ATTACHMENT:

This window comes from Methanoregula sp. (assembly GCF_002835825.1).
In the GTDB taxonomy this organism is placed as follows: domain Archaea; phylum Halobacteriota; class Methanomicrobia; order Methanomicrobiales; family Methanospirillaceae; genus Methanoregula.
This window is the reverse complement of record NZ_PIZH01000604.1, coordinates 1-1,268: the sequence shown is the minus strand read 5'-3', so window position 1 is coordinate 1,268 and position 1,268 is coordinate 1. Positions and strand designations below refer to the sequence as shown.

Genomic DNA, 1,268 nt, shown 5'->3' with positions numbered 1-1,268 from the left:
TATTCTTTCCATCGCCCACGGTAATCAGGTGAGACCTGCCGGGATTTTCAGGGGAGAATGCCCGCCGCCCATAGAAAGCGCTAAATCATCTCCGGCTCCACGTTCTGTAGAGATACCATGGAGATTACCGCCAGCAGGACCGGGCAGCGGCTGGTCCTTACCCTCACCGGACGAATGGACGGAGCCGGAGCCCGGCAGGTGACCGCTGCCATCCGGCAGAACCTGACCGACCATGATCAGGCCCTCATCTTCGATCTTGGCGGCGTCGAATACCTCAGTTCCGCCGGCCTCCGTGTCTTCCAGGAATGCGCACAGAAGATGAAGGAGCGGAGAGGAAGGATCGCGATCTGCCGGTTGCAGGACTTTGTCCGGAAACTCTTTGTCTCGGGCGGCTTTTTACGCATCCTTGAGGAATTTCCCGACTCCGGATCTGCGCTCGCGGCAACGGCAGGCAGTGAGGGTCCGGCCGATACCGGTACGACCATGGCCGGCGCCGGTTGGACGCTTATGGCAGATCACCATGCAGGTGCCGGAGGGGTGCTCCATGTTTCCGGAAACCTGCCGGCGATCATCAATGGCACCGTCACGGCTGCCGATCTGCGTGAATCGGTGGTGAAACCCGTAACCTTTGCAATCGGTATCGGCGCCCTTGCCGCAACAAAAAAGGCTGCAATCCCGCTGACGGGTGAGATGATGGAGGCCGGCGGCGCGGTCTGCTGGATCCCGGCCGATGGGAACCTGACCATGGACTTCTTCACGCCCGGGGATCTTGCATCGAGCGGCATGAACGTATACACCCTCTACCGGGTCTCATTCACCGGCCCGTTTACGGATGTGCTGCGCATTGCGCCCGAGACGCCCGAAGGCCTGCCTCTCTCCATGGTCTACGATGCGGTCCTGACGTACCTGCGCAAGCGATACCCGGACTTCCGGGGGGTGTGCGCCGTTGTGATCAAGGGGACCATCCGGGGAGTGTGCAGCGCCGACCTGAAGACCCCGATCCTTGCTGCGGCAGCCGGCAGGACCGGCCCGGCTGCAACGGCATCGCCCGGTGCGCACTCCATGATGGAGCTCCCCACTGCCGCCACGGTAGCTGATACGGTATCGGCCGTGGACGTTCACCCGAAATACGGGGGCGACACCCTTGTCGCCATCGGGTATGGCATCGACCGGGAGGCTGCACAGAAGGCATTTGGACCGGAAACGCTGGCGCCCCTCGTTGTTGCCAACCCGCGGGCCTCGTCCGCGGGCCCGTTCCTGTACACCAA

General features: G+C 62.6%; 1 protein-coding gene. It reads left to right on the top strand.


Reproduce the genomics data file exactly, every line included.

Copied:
This window comes from Methanoregula sp. (assembly GCF_002835825.1).
In the GTDB taxonomy this organism is placed as follows: domain Archaea; phylum Halobacteriota; class Methanomicrobia; order Methanomicrobiales; family Methanospirillaceae; genus Methanoregula.
This window is the reverse complement of record NZ_PIZH01000604.1, coordinates 1-1,268: the sequence shown is the minus strand read 5'-3', so window position 1 is coordinate 1,268 and position 1,268 is coordinate 1. Positions and strand designations below refer to the sequence as shown.

Genomic DNA, 1,268 nt, shown 5'->3' with positions numbered 1-1,268 from the left:
TATTCTTTCCATCGCCCACGGTAATCAGGTGAGACCTGCCGGGATTTTCAGGGGAGAATGCCCGCCGCCCATAGAAAGCGCTAAATCATCTCCGGCTCCACGTTCTGTAGAGATACCATGGAGATTACCGCCAGCAGGACCGGGCAGCGGCTGGTCCTTACCCTCACCGGACGAATGGACGGAGCCGGAGCCCGGCAGGTGACCGCTGCCATCCGGCAGAACCTGACCGACCATGATCAGGCCCTCATCTTCGATCTTGGCGGCGTCGAATACCTCAGTTCCGCCGGCCTCCGTGTCTTCCAGGAATGCGCACAGAAGATGAAGGAGCGGAGAGGAAGGATCGCGATCTGCCGGTTGCAGGACTTTGTCCGGAAACTCTTTGTCTCGGGCGGCTTTTTACGCATCCTTGAGGAATTTCCCGACTCCGGATCTGCGCTCGCGGCAACGGCAGGCAGTGAGGGTCCGGCCGATACCGGTACGACCATGGCCGGCGCCGGTTGGACGCTTATGGCAGATCACCATGCAGGTGCCGGAGGGGTGCTCCATGTTTCCGGAAACCTGCCGGCGATCATCAATGGCACCGTCACGGCTGCCGATCTGCGTGAATCGGTGGTGAAACCCGTAACCTTTGCAATCGGTATCGGCGCCCTTGCCGCAACAAAAAAGGCTGCAATCCCGCTGACGGGTGAGATGATGGAGGCCGGCGGCGCGGTCTGCTGGATCCCGGCCGATGGGAACCTGACCATGGACTTCTTCACGCCCGGGGATCTTGCATCGAGCGGCATGAACGTATACACCCTCTACCGGGTCTCATTCACCGGCCCGTTTACGGATGTGCTGCGCATTGCGCCCGAGACGCCCGAAGGCCTGCCTCTCTCCATGGTCTACGATGCGGTCCTGACGTACCTGCGCAAGCGATACCCGGACTTCCGGGGGGTGTGCGCCGTTGTGATCAAGGGGACCATCCGGGGAGTGTGCAGCGCCGACCTGAAGACCCCGATCCTTGCTGCGGCAGCCGGCAGGACCGGCCCGGCTGCAACGGCATCGCCCGGTGCGCACTCCATGATGGAGCTCCCCACTGCCGCCACGGTAGCTGATACGGTATCGGCCGTGGACGTTCACCCGAAATACGGGGGCGACACCCTTGTCGCCATCGGGTATGGCATCGACCGGGAGGCTGCACAGAAGGCATTTGGACCGGAAACGCTGGCGCCCCTCGTTGTTGCCAACCCGCGGGCCTCGTCCGCGGGCCCGTTCCTGTACACCAA

General features: G+C 62.6%; 1 protein-coding gene. It reads left to right on the top strand.